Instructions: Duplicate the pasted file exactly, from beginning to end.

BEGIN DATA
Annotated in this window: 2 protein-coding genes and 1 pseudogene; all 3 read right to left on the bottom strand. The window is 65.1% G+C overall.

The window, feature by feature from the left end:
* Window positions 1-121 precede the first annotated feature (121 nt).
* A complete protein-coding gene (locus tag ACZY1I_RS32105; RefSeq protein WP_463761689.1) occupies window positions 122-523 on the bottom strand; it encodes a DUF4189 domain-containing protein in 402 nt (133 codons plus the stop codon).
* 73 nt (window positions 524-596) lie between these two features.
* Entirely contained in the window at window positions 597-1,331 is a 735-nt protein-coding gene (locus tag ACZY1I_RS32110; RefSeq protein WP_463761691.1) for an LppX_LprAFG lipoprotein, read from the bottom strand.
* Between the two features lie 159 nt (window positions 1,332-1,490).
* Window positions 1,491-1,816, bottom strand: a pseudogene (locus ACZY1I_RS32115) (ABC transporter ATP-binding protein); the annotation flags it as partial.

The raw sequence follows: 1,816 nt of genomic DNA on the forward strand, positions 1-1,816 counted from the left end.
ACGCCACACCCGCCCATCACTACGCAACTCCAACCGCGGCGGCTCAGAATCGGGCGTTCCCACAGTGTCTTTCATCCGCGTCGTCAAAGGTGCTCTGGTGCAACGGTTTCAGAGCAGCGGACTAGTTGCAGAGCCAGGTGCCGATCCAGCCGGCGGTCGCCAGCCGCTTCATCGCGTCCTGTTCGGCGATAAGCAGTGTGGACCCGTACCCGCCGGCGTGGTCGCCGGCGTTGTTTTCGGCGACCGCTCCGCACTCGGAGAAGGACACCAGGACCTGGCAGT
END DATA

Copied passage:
Annotated in this window: 2 protein-coding genes and 1 pseudogene; all 3 read right to left on the bottom strand. The window is 65.1% G+C overall.

The window, feature by feature from the left end:
* Window positions 1-121 precede the first annotated feature (121 nt).
* A complete protein-coding gene (locus tag ACZY1I_RS32105; RefSeq protein WP_463761689.1) occupies window positions 122-523 on the bottom strand; it encodes a DUF4189 domain-containing protein in 402 nt (133 codons plus the stop codon).
* 73 nt (window positions 524-596) lie between these two features.
* Entirely contained in the window at window positions 597-1,331 is a 735-nt protein-coding gene (locus tag ACZY1I_RS32110; RefSeq protein WP_463761691.1) for an LppX_LprAFG lipoprotein, read from the bottom strand.
* Between the two features lie 159 nt (window positions 1,332-1,490).
* Window positions 1,491-1,816, bottom strand: a pseudogene (locus ACZY1I_RS32115) (ABC transporter ATP-binding protein); the annotation flags it as partial.

The raw sequence follows: 1,816 nt of genomic DNA on the forward strand, positions 1-1,816 counted from the left end.
ACGCCACACCCGCCCATCACTACGCAACTCCAACCGCGGCGGCTCAGAATCGGGCGTTCCCACAGTGTCTTTCATCCGCGTCGTCAAAGGTGCTCTGGTGCAACGGTTTCAGAGCAGCGGACTAGTTGCAGAGCCAGGTGCCGATCCAGCCGGCGGTCGCCAGCCGCTTCATCGCGTCCTGTTCGGCGATAAGCAGTGTGGACCCGTACCCGCCGGCGTGGTCGCCGGCGTTGTTTTCGGCGACCGCTCCGCACTCGGAGAAGGACACCAGGACCTGGCAGT